Jennifer Wistrand, a Woodrow Wilson Institute research scholar, spoke about economic migrants and displaced people in Azerbaijan during a presentation sponsored by the Center for Eurasian, Russian and East European Studies Tuesday.
“Within a generation of the Soviet Union collapsing, when the Soviet system attempted to give everyone a house and a job, you now have places like Azerbaijan,” Wistrand said. “You’ve got a very large, either voluntarily or involuntarily, dislocated population and a number of people whose economic or educational opportunities are greatly reduced from what they would have been a generation ago.”
Wistrand lived in Azerbaijan for 22 months while researching for her anthropology dissertation for the Washington University in St. Louis. She focused on how citizens of the former USSR make annual journeys to Russia for work, with some trips lasting as long as six to eight months.
“As many as 2 million citizens — 25 percent of the population … [and] as many 25 percent of the men under the age of 25 — live and work in Russia,” Wistrand said.
Most of these laborers are unskilled, male and do not have postsecondary education, Wistrand added. The men often travel to Russia and work in agricultural positions for many months while their families remain in Azerbaijan.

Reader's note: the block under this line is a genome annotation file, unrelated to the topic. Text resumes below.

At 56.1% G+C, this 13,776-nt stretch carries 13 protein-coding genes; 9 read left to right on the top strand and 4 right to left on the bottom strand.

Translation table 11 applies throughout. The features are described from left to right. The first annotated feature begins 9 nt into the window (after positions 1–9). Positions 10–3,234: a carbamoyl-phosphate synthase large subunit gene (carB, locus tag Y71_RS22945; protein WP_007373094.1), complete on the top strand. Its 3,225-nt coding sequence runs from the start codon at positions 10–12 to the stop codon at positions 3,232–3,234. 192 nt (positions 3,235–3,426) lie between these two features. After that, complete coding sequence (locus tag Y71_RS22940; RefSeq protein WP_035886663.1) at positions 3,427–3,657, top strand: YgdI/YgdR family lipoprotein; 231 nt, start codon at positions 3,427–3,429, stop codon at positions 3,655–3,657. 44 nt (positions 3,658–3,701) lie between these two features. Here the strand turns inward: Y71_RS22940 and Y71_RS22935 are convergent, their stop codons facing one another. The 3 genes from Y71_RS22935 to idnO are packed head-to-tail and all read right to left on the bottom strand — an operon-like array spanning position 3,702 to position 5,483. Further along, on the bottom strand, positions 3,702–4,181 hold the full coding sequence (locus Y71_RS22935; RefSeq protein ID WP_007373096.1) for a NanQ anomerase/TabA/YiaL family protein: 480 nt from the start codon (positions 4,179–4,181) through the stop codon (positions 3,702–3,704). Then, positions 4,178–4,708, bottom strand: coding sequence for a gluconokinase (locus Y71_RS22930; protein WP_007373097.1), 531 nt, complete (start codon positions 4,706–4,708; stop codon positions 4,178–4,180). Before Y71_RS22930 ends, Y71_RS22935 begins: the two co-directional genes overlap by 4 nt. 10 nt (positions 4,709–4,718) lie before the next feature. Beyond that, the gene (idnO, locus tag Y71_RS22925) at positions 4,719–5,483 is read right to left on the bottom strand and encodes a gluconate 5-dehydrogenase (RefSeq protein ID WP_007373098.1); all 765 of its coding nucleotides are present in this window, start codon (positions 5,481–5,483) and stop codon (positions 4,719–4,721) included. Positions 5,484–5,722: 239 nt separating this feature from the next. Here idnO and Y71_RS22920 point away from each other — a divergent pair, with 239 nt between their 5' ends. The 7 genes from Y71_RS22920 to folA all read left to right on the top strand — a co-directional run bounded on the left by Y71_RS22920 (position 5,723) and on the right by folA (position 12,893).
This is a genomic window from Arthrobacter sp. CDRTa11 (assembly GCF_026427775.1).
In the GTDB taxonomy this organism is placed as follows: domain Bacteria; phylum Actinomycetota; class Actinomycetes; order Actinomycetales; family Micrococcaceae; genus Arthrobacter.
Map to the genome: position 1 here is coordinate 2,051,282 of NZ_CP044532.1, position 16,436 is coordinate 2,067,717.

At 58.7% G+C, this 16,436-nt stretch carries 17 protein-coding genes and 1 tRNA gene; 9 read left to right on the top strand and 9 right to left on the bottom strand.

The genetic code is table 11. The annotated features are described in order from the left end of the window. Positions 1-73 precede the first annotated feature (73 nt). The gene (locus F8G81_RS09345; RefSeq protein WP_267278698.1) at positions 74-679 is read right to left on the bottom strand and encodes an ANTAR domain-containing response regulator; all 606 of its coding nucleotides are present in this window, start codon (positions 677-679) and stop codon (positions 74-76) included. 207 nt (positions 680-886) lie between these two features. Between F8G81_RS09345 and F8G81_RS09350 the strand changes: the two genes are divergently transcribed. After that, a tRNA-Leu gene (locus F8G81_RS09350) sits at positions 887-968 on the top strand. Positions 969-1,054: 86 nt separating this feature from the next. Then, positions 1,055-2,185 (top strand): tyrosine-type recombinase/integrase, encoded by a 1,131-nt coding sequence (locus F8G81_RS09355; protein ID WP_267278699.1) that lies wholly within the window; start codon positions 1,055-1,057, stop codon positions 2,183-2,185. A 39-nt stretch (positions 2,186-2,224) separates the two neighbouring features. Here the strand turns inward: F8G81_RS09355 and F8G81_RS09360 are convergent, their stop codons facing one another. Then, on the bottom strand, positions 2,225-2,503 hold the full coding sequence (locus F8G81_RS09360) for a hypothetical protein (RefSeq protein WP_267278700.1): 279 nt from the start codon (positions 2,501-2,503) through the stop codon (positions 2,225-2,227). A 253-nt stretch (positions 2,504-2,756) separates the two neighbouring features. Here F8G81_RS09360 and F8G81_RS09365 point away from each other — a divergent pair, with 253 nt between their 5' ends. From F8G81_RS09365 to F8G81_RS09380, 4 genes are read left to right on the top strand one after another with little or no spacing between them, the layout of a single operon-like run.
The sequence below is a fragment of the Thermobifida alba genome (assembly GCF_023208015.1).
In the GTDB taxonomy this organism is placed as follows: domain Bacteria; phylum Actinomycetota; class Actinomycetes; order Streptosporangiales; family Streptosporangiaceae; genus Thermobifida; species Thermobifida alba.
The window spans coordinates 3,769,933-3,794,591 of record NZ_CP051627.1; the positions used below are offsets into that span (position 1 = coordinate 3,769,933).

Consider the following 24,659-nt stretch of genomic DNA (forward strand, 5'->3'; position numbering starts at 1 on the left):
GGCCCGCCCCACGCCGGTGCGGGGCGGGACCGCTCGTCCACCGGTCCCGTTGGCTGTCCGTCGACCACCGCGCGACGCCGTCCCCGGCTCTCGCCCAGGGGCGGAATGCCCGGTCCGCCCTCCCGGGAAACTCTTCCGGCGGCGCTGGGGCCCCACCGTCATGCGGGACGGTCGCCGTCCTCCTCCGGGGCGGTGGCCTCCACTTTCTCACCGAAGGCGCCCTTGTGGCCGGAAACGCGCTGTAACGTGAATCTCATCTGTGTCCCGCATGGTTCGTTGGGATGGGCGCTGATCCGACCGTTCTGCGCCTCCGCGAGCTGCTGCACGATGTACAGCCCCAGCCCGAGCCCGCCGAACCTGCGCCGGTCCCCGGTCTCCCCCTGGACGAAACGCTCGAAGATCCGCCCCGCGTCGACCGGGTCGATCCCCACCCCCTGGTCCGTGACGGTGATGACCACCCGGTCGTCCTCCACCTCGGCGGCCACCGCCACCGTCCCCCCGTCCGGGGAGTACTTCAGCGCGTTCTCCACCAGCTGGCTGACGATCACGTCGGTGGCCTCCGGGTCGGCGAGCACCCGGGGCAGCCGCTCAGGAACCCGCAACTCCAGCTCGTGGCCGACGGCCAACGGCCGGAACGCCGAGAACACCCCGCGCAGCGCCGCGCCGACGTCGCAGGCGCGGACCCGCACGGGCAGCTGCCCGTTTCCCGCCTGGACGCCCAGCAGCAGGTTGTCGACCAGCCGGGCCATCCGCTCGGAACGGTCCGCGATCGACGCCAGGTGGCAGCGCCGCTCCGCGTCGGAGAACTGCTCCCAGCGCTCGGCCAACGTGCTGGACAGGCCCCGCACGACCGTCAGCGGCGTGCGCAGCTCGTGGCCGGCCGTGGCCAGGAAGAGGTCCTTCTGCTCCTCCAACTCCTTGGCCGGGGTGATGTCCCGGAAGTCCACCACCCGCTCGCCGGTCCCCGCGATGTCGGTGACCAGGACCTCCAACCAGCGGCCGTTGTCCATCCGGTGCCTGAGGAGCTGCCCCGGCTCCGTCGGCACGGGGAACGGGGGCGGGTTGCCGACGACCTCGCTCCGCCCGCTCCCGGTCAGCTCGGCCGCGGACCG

Wistrand’s research also focused on Azerbaijanis who were displaced due to the nation’s war with Karabakh from 1988 to 1994. Living in dormitories with other internally displaced persons, the migrants struggled to find work in Baku, the capital, and outside their former rural homes. Even after the government built schools for the displaced persons’ children, the students and their families remained in the “insulated and isolated communities” of the dormitories.
“You would assume that the numbers would have gone down as that [group] of students went through school,” Wistrand said. “Instead … the numbers have increased because people are still staying in the community.”
As subsequent generations have children, the living arrangements only become more cramped. This effect, along with strained economic times in Baku for IDPs, has created an institutionalized group of people in need.
“For a lot of the kids born into this IDP status, they can look around and see, in contrast to a lot of the rural kids, the parents or grandparents who had university degrees, were teachers, were economists in their area but since moving to Baku, were unable to find work and were unemployed with these degrees,” Wistrand said. “What many of the IDP kids do is join the rural and service markets, finding money through unskilled jobs.”